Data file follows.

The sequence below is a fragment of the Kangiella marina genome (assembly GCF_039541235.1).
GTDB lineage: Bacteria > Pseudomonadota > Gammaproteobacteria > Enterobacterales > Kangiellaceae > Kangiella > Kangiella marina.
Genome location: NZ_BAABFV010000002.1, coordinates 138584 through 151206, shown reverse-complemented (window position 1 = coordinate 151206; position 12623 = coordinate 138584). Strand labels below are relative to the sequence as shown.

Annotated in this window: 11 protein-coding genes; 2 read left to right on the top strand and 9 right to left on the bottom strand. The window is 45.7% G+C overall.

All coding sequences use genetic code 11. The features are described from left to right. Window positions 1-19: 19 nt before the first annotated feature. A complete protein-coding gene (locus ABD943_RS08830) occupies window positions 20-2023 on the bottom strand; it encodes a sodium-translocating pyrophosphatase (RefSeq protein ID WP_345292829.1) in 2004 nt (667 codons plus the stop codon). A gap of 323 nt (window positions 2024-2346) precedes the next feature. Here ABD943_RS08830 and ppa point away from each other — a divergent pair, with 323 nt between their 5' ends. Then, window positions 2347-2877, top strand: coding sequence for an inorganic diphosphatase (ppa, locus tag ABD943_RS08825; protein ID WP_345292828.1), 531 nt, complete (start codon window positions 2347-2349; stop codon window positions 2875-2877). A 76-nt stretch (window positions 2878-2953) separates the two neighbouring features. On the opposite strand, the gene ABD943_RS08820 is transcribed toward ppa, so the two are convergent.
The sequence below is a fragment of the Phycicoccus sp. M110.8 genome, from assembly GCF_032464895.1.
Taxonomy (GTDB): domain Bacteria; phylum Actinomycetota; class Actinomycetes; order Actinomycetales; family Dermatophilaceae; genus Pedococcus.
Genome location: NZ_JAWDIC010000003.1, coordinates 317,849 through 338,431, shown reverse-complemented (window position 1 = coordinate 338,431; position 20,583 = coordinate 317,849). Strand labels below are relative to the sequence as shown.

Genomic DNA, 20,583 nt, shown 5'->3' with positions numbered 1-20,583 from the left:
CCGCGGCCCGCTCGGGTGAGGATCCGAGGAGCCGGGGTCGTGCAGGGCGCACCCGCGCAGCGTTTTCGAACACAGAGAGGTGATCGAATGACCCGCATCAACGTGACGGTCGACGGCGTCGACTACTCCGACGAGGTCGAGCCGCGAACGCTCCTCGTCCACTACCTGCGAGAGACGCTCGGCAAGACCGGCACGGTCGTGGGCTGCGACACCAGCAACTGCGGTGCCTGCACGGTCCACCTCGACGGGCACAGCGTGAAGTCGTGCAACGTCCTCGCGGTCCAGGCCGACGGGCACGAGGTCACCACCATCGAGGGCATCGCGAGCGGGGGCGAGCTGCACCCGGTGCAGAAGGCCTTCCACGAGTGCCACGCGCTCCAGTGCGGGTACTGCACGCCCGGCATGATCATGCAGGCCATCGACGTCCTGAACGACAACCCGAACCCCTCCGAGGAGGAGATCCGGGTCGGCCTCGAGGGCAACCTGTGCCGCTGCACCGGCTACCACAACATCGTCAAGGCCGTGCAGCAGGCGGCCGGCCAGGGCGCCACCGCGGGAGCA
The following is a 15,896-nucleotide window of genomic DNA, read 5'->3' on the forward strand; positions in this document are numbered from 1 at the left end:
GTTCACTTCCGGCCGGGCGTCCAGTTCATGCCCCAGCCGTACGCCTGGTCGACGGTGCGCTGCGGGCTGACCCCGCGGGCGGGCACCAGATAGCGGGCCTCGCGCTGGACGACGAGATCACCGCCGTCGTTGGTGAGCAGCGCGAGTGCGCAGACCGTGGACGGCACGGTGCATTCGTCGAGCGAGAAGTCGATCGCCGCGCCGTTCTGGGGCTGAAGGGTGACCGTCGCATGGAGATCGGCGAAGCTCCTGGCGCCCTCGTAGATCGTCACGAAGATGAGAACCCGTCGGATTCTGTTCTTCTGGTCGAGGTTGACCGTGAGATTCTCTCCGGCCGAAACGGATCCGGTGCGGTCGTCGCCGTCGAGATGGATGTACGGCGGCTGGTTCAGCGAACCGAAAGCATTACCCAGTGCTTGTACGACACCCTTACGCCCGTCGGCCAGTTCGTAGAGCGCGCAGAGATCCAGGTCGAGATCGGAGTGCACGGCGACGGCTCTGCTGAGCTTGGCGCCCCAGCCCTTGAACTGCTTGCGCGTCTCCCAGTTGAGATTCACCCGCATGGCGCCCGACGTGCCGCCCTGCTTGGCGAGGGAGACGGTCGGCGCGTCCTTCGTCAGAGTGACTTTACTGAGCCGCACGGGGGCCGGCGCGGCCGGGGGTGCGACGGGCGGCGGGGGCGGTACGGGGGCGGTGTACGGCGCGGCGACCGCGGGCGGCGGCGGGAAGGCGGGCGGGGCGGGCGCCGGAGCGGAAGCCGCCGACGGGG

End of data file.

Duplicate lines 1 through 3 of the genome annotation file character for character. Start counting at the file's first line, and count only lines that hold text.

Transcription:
The sequence below is a fragment of the Kangiella marina genome (assembly GCF_039541235.1).
GTDB lineage: Bacteria > Pseudomonadota > Gammaproteobacteria > Enterobacterales > Kangiellaceae > Kangiella > Kangiella marina.
Genome location: NZ_BAABFV010000002.1, coordinates 138584 through 151206, shown reverse-complemented (window position 1 = coordinate 151206; position 12623 = coordinate 138584). Strand labels below are relative to the sequence as shown.